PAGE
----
Page speed indicator

Practical Learning : Smushing Your Site & GTMetrics

I like experiments.

This is just as well as digital marketing is all about being experimental and so are we at Brighton Digital Women.

We talk a lot about theory and wellbeing for people in digital marketing but we’ve just started to introduce some more practical and experimental content into what we’re doing.

That’s why this very morn, I decided to check our site performance on GTMetrix. I was a little shocked at what I found…

GTMetrix first round
GTMetrix first round šŸ™

Oh my god we’re failing basic internets!

It’s embarrassing that we hadn’t looked into the technical SEO performance of the site until now. I feel this is sometimes a common case for those who provide SEO services and/or teaching. My second favorite part of SEO is being like a doctor and getting to the point where you can make a diagnosis, prognosis and plan of treatment. My first favorite part is fixing!

What I’ve been doing this morning isn’t hard. That’s the beauty of WordPress.

How did I get the site to a GTMetrix ‘B’ grade & in 1.5 hours?

  1. Identify your goals
    Mine were simple. Speed up the site, reduce the amount of requests and make the site lighter and, of course, get to an ‘A’ grade
  2. Source the right plugins
    I am no tech wizard/witch so I needed plugins to help me in my quest for a super light site. It’s important to read reviews of the plugins, make sure the plugin/s are updated regularly and compatible with your version of WordPress. Open Source is awesome but it means that plugins can become unsupported. PLEASE make sure you choose legit plugins.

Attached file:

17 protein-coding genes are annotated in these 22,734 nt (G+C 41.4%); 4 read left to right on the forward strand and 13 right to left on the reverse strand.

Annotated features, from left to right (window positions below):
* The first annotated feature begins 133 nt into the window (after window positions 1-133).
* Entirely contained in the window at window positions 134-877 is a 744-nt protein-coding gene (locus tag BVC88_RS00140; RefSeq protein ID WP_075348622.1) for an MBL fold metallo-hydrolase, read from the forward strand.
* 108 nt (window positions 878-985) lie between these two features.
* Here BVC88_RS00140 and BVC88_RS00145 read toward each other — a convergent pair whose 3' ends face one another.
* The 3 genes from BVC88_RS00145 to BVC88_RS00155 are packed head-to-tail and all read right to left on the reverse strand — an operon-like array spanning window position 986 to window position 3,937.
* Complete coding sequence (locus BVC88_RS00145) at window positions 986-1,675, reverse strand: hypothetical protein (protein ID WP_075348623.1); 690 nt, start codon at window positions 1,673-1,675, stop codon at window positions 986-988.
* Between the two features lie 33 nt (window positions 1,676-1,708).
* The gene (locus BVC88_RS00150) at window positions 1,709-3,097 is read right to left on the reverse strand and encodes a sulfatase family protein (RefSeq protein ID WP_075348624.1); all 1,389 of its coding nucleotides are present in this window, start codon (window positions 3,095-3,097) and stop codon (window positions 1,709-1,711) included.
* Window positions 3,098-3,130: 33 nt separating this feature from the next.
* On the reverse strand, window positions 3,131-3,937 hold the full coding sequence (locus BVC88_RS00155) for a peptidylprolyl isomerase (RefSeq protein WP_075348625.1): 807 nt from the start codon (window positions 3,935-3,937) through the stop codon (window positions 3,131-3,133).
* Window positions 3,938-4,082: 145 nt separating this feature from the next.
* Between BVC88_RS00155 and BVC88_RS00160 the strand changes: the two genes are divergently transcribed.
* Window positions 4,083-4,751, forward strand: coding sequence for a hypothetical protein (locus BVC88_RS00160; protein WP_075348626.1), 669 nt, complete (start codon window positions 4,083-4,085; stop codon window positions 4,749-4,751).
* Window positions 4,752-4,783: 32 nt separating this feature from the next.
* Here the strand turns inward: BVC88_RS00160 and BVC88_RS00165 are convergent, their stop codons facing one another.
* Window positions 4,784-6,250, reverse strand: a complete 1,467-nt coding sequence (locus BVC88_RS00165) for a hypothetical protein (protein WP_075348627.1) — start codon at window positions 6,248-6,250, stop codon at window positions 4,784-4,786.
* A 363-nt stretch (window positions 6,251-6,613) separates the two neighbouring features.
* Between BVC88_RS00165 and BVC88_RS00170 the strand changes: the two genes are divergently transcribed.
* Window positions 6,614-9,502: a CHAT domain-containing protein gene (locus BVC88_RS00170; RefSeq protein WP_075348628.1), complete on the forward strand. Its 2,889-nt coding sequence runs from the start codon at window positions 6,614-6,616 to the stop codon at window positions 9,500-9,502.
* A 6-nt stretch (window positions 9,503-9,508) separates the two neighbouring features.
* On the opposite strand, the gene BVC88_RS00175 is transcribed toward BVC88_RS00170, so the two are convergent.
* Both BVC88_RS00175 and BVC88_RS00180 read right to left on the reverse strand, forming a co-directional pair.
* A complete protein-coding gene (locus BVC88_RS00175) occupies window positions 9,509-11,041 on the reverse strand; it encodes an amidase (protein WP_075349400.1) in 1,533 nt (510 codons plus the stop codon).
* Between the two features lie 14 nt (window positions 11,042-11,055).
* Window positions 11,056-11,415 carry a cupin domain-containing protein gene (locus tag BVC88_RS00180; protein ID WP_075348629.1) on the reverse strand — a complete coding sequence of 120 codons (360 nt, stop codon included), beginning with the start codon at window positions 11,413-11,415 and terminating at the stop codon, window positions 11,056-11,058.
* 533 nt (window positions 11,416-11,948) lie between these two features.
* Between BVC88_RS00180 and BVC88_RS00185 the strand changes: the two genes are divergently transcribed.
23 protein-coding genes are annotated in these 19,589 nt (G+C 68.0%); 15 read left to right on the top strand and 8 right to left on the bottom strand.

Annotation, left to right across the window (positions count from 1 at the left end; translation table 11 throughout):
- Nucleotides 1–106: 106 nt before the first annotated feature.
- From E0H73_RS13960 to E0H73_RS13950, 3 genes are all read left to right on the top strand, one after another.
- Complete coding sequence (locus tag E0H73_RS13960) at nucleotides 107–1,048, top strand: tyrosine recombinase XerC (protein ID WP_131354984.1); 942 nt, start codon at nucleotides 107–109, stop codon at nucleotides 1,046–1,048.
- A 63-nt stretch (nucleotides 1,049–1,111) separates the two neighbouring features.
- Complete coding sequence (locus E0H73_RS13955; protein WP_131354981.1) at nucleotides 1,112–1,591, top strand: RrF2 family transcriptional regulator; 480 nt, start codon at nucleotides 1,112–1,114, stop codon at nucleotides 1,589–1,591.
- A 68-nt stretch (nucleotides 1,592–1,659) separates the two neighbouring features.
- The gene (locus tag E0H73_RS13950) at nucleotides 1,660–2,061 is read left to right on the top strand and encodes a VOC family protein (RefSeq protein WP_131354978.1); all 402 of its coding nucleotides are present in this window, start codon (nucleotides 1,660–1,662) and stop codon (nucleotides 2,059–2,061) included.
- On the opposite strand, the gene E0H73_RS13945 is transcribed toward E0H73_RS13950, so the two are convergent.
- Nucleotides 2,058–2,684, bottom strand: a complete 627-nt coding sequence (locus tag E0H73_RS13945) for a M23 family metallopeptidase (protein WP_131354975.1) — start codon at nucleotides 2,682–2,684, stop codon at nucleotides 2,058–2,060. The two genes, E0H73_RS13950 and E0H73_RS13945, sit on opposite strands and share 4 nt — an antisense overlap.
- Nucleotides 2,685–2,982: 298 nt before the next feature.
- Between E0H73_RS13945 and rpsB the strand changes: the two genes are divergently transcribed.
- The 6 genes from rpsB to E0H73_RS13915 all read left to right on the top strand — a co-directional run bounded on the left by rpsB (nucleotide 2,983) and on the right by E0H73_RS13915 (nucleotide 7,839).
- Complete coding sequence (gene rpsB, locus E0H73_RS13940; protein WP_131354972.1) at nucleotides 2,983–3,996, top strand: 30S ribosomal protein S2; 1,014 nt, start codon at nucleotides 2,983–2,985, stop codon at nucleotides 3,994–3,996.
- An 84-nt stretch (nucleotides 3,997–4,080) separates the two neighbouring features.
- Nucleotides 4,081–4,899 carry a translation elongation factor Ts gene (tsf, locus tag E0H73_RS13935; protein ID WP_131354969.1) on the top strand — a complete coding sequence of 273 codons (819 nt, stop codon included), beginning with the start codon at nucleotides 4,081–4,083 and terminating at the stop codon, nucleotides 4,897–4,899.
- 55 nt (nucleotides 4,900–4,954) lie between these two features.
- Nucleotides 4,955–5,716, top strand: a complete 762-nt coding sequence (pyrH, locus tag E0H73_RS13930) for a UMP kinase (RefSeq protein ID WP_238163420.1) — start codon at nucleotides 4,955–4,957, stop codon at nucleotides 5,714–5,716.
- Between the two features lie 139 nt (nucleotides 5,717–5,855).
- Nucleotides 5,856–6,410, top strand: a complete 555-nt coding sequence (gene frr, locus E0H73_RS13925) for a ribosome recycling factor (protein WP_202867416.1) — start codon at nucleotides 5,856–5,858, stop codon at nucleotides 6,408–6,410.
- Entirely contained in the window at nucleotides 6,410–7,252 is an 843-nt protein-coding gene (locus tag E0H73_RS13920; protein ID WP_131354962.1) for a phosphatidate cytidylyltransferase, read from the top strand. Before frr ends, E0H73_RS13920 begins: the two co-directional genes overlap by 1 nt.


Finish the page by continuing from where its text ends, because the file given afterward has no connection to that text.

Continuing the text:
3. Make a backup of your site
  4. Test in your staging site (I didn’t do this but nothing when wrong so….phew)
  5. Take it slow.
    I started ‘smushing’ batches of 50 images. Optimising by a small amount each time then retesting in GTMetrics was 1. A nerds delight and 2. Seeing the positive impact of what you’re doing in real time is really exciting!


The Results

The very first thing I did was minify CSS, JS and enable gzip compression through WP Fastest Cache. This was before any image optimsaton or smushings. The second round of testing in GTMetrics pulled up our stats. A FULL SECOND had come off our load time!

gtmetrix second round after minifying and cache
GTMetrix second round after minifying and fast cache settings

After this I started having at the image on the site with WP Smush.

At 25% of optimised images through using WP Smush, GTMetrics report showed this…

gtmetrix 25 percent of images optimised
4th Test in GTMetrics after 25% of images were optimised

At 100% of images smushed like a smushy smush my brain started to scramble and we got the following verdict…

gtmetrix 100 percent of images optimised
100% of images and files optimsed through WP Smush

(Confession: Our YSlow score was still shitty so I had a look into it and it turned out I wasn’t defining the size for the images in our homepage header banner. So I used the snipping tool to take a screenshot and uploaded it as one defined image and that brought our YSlow score up to what you see above. It was previously a D grade.)

A cool thing WP Smush also does is tell you (in the free version) what images are too big for it to optimise without upgrading to the paid version. So this means you can just hunt them down in your media gallery and deleted them or go to offsite tool like compressjpeg.comĀ and do it there and re upload, deleting the bigger file.

Make sure there are no pages or posts or open graph social info dependent on those images NOT being deleted forever!

WP Smush skipped

It is exciting that you can have such an epic impact on your site in such a short and FREE amount of time. I optimised nearly 2000 files and images in the space of an hour which has had a noticeable effect on the performance of our website. And no impact to the quality of our images!

Plugins I Used*

*other plugins are available and I didn’t get paid or nuffin’ for using them for this experiment and post.

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